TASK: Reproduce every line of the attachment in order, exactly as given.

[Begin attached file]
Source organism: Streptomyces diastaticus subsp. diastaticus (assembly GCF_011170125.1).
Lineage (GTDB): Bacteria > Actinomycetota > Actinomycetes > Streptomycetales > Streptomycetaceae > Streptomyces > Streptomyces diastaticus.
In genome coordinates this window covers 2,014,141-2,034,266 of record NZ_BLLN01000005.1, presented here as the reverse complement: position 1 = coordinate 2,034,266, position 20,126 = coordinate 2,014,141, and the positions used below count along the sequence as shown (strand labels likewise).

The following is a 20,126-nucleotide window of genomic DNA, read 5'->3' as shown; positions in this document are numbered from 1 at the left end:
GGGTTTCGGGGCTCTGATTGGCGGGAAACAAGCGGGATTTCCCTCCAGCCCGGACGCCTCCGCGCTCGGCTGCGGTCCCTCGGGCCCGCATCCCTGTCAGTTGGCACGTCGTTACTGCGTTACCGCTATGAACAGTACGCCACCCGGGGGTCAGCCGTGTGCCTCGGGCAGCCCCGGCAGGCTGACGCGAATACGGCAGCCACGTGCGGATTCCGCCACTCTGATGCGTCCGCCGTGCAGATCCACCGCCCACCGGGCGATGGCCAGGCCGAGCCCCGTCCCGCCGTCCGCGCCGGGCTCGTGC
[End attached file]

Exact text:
Source organism: Streptomyces diastaticus subsp. diastaticus (assembly GCF_011170125.1).
Lineage (GTDB): Bacteria > Actinomycetota > Actinomycetes > Streptomycetales > Streptomycetaceae > Streptomyces > Streptomyces diastaticus.
In genome coordinates this window covers 2,014,141-2,034,266 of record NZ_BLLN01000005.1, presented here as the reverse complement: position 1 = coordinate 2,034,266, position 20,126 = coordinate 2,014,141, and the positions used below count along the sequence as shown (strand labels likewise).

The following is a 20,126-nucleotide window of genomic DNA, read 5'->3' as shown; positions in this document are numbered from 1 at the left end:
GGGTTTCGGGGCTCTGATTGGCGGGAAACAAGCGGGATTTCCCTCCAGCCCGGACGCCTCCGCGCTCGGCTGCGGTCCCTCGGGCCCGCATCCCTGTCAGTTGGCACGTCGTTACTGCGTTACCGCTATGAACAGTACGCCACCCGGGGGTCAGCCGTGTGCCTCGGGCAGCCCCGGCAGGCTGACGCGAATACGGCAGCCACGTGCGGATTCCGCCACTCTGATGCGTCCGCCGTGCAGATCCACCGCCCACCGGGCGATGGCCAGGCCGAGCCCCGTCCCGCCGTCCGCGCCGGGCTCGTGC